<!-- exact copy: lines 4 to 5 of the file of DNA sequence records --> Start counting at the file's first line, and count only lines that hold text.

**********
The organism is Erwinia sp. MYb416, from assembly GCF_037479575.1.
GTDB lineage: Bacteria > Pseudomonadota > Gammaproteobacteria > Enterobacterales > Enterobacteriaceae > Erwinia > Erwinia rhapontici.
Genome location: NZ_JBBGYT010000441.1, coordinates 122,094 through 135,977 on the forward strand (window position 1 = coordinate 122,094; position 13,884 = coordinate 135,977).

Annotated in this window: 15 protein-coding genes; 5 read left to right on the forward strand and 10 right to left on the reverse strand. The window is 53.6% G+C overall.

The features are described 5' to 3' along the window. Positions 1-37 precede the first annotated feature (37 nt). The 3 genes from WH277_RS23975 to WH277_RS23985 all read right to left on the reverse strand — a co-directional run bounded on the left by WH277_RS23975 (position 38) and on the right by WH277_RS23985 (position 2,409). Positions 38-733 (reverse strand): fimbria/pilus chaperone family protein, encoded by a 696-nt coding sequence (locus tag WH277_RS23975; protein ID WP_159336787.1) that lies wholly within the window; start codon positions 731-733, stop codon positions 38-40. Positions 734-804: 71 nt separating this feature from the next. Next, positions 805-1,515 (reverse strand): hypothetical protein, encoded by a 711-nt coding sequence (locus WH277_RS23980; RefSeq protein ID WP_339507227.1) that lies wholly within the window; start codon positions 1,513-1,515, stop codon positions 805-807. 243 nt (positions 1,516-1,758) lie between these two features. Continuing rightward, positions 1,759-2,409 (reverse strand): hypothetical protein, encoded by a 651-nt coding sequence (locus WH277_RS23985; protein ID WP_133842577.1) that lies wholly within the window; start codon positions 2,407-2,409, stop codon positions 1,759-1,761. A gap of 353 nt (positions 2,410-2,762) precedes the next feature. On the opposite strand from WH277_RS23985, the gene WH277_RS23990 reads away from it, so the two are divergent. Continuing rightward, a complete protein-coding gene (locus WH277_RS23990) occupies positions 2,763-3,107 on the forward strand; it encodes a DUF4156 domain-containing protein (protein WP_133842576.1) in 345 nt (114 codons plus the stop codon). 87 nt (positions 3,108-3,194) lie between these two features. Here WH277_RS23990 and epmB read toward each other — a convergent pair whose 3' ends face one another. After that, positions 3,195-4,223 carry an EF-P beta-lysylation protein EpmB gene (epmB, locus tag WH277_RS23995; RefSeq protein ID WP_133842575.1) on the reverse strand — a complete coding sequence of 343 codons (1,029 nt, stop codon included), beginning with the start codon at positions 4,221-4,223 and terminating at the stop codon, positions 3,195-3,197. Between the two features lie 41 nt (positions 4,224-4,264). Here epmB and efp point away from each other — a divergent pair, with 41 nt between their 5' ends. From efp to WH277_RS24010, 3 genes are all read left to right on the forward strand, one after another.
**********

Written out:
Annotated in this window: 15 protein-coding genes; 5 read left to right on the forward strand and 10 right to left on the reverse strand. The window is 53.6% G+C overall.

The features are described 5' to 3' along the window. Positions 1-37 precede the first annotated feature (37 nt). The 3 genes from WH277_RS23975 to WH277_RS23985 all read right to left on the reverse strand — a co-directional run bounded on the left by WH277_RS23975 (position 38) and on the right by WH277_RS23985 (position 2,409). Positions 38-733 (reverse strand): fimbria/pilus chaperone family protein, encoded by a 696-nt coding sequence (locus tag WH277_RS23975; protein ID WP_159336787.1) that lies wholly within the window; start codon positions 731-733, stop codon positions 38-40. Positions 734-804: 71 nt separating this feature from the next. Next, positions 805-1,515 (reverse strand): hypothetical protein, encoded by a 711-nt coding sequence (locus WH277_RS23980; RefSeq protein ID WP_339507227.1) that lies wholly within the window; start codon positions 1,513-1,515, stop codon positions 805-807. 243 nt (positions 1,516-1,758) lie between these two features. Continuing rightward, positions 1,759-2,409 (reverse strand): hypothetical protein, encoded by a 651-nt coding sequence (locus WH277_RS23985; protein ID WP_133842577.1) that lies wholly within the window; start codon positions 2,407-2,409, stop codon positions 1,759-1,761. A gap of 353 nt (positions 2,410-2,762) precedes the next feature. On the opposite strand from WH277_RS23985, the gene WH277_RS23990 reads away from it, so the two are divergent. Continuing rightward, a complete protein-coding gene (locus WH277_RS23990) occupies positions 2,763-3,107 on the forward strand; it encodes a DUF4156 domain-containing protein (protein WP_133842576.1) in 345 nt (114 codons plus the stop codon). 87 nt (positions 3,108-3,194) lie between these two features. Here WH277_RS23990 and epmB read toward each other — a convergent pair whose 3' ends face one another. After that, positions 3,195-4,223 carry an EF-P beta-lysylation protein EpmB gene (epmB, locus tag WH277_RS23995; RefSeq protein ID WP_133842575.1) on the reverse strand — a complete coding sequence of 343 codons (1,029 nt, stop codon included), beginning with the start codon at positions 4,221-4,223 and terminating at the stop codon, positions 3,195-3,197. Between the two features lie 41 nt (positions 4,224-4,264). Here epmB and efp point away from each other — a divergent pair, with 41 nt between their 5' ends. From efp to WH277_RS24010, 3 genes are all read left to right on the forward strand, one after another.